Learning objectives for talks and workshop

  • Participants will gain an understanding of the principles and features of the Polyvagal Theory.
  • Participants will understand how the Polyvagal Theory can demystify several clinical symptoms related to psychiatric diagnoses (e.g.,PTSD, autism, depression, and anxiety disorders).
  • Participants will understand that maladaptive behaviors, including states of dissociation, may be an emergent property of an adaptive physiological state triggered by survival mechanisms.
  • Participants will be informed about a face-heart connection that defines a social engagement system linking bodily feelings with facial expression, vocal intonation, and gesture.
  • Participants will understand how deficits in the regulation of the Social Engagement System are related to the core features of several psychiatric disorders.
  • Participants will be informed about a neural process (neuroception) that evaluates risk in the environment and triggers adaptive neural circuits that promote either social interactions or defensive behaviors.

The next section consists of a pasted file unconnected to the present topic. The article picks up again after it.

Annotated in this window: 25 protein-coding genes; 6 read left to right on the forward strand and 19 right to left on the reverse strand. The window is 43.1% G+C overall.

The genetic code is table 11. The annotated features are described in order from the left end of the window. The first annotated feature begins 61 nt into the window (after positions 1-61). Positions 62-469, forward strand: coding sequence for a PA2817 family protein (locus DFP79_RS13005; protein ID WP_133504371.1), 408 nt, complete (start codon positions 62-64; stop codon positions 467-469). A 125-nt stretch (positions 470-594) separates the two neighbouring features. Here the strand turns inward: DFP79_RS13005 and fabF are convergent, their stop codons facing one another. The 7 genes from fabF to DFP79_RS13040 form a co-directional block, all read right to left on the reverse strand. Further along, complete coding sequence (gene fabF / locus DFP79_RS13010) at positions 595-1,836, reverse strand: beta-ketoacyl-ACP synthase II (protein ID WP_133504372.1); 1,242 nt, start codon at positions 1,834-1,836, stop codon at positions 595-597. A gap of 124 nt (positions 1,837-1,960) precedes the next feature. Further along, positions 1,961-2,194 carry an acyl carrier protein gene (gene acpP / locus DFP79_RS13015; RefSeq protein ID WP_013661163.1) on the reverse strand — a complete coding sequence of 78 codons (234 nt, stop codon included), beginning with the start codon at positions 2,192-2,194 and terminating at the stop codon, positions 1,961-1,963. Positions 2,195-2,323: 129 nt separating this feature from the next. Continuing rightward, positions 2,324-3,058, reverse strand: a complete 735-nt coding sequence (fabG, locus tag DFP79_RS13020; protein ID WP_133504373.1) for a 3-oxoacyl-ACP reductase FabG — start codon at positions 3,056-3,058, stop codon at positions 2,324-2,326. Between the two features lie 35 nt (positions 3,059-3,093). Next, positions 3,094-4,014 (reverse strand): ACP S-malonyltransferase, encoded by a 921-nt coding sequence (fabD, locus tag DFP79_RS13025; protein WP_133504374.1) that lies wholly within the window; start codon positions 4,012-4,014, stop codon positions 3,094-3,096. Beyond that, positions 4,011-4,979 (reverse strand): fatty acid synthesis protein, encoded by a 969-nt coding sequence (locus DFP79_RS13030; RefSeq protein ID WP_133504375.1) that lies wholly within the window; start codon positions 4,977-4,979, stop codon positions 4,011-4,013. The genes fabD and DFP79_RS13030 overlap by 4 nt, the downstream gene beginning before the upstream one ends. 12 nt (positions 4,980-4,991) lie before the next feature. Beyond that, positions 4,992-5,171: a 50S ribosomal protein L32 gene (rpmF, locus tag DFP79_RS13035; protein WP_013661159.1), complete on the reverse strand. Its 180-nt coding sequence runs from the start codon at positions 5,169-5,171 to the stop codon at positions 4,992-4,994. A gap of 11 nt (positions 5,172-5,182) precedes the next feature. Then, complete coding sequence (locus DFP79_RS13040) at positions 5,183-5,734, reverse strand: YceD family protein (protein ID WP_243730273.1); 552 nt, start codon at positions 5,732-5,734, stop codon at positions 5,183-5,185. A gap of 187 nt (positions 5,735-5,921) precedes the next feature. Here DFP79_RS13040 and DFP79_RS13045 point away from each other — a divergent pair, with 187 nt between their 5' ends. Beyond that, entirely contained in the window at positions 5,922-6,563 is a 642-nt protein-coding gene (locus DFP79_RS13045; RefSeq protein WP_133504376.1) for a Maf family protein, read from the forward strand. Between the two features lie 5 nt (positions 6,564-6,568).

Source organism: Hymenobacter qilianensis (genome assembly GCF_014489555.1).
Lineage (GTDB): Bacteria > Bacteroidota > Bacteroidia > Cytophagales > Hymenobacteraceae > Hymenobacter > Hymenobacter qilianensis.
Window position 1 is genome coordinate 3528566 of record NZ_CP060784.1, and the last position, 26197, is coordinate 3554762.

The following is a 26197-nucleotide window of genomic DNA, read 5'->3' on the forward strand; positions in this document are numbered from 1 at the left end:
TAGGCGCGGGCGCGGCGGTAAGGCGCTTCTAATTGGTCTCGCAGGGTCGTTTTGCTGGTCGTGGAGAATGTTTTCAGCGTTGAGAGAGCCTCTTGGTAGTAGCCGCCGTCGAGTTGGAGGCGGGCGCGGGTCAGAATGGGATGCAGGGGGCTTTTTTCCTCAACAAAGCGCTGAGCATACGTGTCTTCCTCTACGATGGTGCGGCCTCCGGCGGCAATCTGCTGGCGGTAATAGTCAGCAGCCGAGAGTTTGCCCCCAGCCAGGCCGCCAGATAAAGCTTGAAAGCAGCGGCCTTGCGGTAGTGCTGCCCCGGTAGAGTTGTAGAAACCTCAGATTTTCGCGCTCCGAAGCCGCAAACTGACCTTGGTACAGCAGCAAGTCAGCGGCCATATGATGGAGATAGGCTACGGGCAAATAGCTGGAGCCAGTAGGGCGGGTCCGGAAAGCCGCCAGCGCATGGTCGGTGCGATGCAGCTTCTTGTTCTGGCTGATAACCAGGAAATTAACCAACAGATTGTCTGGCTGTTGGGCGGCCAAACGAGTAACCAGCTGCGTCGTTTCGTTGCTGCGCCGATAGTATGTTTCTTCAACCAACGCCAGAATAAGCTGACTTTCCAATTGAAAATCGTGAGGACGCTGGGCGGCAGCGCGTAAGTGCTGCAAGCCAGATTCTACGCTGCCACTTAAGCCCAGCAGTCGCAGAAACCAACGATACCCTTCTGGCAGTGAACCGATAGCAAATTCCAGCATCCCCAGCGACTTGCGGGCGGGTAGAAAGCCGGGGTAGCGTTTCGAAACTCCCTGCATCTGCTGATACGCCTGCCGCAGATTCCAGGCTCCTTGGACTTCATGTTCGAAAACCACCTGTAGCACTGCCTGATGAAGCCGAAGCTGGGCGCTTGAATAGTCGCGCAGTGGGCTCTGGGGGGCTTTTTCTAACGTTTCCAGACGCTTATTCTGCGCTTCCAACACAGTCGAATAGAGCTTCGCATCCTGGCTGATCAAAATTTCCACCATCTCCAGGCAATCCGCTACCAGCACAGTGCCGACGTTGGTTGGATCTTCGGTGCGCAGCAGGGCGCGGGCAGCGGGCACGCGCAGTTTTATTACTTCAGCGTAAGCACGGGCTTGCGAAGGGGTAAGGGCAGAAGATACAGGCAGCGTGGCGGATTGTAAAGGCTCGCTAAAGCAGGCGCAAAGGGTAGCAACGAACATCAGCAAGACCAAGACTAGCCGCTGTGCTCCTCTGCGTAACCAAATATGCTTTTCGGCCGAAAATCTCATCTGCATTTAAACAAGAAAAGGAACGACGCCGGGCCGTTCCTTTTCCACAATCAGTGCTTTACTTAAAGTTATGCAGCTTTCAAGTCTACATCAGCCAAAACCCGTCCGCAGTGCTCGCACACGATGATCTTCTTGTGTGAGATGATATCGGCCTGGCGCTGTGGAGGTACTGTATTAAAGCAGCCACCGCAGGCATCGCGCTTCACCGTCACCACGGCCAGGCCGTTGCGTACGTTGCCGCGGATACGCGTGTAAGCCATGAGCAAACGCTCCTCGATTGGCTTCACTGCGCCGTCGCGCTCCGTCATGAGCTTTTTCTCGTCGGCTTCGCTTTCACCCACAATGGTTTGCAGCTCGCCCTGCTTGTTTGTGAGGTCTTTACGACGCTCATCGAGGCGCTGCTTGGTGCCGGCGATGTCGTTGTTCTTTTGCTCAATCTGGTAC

The workshop will be led by Elżbieta Pakoca 

TRE (Trauma Release Exercises) — exercises releasing trauma, stress and emotions is the method developed by dr David Berceli and consisting in triggering neurogenic vibrations, subject to self-regulation by the exercising person, by means of the sequence of 8 exercises.

Regardless of whether the stress and trauma has an emotional, physical or mental undertow, the body response to the hazard is always the same, i.e. an instinctive reaction of fight/flight or freezing response. To restore mental and physical balance, this reaction needs to be discharged and released. In TRE we use an innate human system of unintentional vibrations in a safe and controlled way to release the chronic stress, trauma or PTSD from our body. The aim of TRE exercises is to restore the natural balance to the body where all the systems (i.e. neurological, biochemical, anatomical) cooperate with one another. TRE exercises reduce chronic stress, muscle tension, anxiety and pain particularly in the lower back and pelvis.